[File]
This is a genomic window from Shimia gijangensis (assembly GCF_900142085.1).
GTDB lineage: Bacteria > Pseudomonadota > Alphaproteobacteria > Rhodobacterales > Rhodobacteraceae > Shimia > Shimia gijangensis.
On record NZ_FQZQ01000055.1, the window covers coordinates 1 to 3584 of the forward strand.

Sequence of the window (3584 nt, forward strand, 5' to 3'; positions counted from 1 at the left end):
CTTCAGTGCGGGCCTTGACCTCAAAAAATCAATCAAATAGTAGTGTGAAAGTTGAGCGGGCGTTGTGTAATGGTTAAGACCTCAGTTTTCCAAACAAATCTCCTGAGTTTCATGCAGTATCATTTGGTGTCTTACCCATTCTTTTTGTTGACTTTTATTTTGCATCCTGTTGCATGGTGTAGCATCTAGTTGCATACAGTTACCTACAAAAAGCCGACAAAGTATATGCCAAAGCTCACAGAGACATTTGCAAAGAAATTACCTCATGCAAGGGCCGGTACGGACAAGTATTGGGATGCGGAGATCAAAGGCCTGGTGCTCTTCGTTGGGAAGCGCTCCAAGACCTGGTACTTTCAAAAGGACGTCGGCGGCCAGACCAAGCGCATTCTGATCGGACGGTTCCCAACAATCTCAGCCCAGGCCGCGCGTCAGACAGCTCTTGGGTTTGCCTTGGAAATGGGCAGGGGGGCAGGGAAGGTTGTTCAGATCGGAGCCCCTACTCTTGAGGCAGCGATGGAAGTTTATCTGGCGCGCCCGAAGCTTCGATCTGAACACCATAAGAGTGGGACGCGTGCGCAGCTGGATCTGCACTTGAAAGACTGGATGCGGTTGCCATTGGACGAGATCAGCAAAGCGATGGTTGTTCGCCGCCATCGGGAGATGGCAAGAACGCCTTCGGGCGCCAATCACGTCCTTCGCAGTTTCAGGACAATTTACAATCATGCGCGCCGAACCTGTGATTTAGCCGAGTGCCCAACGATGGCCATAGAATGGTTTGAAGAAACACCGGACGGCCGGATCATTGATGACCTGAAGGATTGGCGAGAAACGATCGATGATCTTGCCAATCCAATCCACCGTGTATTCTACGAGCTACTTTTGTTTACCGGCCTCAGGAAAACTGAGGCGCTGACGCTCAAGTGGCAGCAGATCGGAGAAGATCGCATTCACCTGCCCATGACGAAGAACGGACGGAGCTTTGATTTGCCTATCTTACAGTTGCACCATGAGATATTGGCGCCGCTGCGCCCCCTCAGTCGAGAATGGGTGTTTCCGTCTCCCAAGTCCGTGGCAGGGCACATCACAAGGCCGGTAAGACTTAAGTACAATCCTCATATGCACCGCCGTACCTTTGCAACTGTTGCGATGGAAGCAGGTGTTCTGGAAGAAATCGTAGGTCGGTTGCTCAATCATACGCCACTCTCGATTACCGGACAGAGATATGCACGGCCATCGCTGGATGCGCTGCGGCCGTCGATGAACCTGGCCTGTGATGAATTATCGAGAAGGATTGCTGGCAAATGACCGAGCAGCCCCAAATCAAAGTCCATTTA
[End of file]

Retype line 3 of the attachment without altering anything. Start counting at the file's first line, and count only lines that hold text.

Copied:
On record NZ_FQZQ01000055.1, the window covers coordinates 1 to 3584 of the forward strand.